The Commission of Inquiry Report has concluded that the $7.2 million BVI Airways project was plagued with mass instances of poor governance and dishonesty among public officials which led to its failure.

The COI Commissioner Sir Gary Hickinbottom made the disclosure within his 946-page Report.

He listed the former Premier and Minister of Finance Dr. D Orlando Smith and former Financial Secretary Dr. Neil Smith as the two key players of the then BVI Government as it relates to the project.

During the COI investigations both the officials “firmly” denied any failure of good governance on their part, a point of view that Sir Hickinbottom said he could not accept.

He said, “Looking at the project as a whole, whilst I accept that the policy foundation for the project was to encourage a higher level of tourism (and therefore benefit the BVI economy), my view is that the project was an example of extremely poor governance with dire financial consequences for the BVI Government, i.e. the expenditure of $7.2 million with no benefit obtained for the public at all.”

“Further, the failure of the BVI Government to require financial statements from BVI Airways (to which it was entitled under the Framework Agreement) means that what in fact happened to the $7.2 million, and upon what it was spent, is not known. The fact that some of the money was expended on (e.g.) obtaining licences and staff, does not by any means fully address that as an issue. Nor do the various findings of the arbitrator, such as his finding that BVI Airways used reasonable commercial efforts to establish the route,” Sir Hickinbottom explained.

9 instances of poor governance listed

The commissioner outlined nine good governance practices that he believed would have saved the then government from losing the $7.2 million investment, had they been used during the initial phases of the BVI Airways project.

Some of these practices included: exercising proper due diligence on the government’s attorney Lester Hyman; enforcing the Framework Agreement to ensure that regular financial statements were received and not waived; ensuring that Ryan Geluk – who was nominated by the government to sit on the Board of Directors – was not excluded from meetings and not left in the dark; regarding the advice of the Attorney General instead of ignoring it; and requiring the operating parties to provide a written commitment in respect of their financial input which would have formed part of the Framework Agreement.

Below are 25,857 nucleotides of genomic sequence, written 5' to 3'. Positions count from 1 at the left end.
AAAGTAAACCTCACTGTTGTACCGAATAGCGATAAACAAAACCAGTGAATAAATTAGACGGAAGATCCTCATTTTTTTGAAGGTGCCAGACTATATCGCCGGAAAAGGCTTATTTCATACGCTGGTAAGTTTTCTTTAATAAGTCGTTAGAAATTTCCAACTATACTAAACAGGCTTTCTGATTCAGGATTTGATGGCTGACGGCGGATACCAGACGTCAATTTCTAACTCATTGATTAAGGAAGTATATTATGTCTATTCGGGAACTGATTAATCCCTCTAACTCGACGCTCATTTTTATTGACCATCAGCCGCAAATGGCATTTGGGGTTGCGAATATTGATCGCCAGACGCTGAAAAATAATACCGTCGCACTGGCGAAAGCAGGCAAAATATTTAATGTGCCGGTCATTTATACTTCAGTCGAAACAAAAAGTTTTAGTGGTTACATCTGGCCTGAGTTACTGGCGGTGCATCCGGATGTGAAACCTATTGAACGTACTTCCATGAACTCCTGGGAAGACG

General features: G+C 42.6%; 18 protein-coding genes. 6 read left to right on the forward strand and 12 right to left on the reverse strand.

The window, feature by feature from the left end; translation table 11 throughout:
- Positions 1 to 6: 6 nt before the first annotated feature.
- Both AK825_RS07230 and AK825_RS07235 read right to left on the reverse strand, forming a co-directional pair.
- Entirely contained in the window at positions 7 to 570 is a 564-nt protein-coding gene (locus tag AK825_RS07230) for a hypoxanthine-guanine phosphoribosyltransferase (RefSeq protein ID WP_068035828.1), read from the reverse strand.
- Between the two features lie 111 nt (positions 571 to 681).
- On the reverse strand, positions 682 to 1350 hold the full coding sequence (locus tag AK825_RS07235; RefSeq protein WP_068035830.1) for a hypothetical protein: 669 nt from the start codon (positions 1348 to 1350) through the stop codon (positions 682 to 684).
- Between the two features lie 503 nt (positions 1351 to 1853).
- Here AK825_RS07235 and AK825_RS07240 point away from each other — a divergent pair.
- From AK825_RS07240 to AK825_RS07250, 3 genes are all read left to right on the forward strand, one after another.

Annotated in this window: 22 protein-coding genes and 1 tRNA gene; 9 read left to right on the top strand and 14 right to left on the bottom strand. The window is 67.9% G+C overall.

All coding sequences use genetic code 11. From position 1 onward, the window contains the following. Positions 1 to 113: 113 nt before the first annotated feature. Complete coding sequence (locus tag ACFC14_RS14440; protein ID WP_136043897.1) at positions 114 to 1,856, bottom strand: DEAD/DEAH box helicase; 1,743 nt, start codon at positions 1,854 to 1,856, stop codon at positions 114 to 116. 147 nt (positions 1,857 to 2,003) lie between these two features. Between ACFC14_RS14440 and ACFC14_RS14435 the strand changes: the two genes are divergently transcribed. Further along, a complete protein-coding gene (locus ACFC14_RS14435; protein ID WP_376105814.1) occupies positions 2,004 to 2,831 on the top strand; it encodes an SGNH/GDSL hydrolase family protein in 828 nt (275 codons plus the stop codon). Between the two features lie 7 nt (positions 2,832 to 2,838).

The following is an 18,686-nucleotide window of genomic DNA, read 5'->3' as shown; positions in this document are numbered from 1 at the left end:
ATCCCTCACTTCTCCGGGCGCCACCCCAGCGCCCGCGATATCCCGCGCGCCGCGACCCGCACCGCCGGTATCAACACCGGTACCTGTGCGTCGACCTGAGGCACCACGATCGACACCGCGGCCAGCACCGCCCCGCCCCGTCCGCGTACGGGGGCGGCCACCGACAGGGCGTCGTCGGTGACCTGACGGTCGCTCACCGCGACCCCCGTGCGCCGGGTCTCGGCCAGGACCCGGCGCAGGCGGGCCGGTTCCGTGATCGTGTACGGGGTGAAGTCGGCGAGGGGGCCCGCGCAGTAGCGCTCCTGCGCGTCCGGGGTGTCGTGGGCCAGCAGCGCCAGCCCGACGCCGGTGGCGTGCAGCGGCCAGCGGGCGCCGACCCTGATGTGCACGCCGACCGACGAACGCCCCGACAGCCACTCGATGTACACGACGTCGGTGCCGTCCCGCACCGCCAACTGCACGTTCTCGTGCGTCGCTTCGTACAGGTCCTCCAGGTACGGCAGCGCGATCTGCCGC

Unsatisfactory circumstances sufficient for proof of dishonesty

Commissioner Sir Hickinbottom said it was the collection of the aforementioned listed breaches in good governance, which led to his conclusion that serious dishonesty among public officials did occur within the BVI Airways project.

He said, “These unsatisfactory circumstances are, in my view, probably sufficient in themselves to fall within paragraph 1 of my Terms of Reference, i.e. from them, I can be satisfied that, in respect of this project, there is information that some form of serious dishonesty in relation to public officials may have taken place.”

He added, “However, in circumstances in which there is an ongoing criminal investigation with public officials as the persons of interest, the criteria for paragraph 1 are even more clearly met.”

Sir Hickinbottom said that had the ongoing criminal investigation into the BVI Airways project not existed, he would have recommended an audit of the project and all companies involved.

He said it is important that the criminal investigation be allowed to run its course.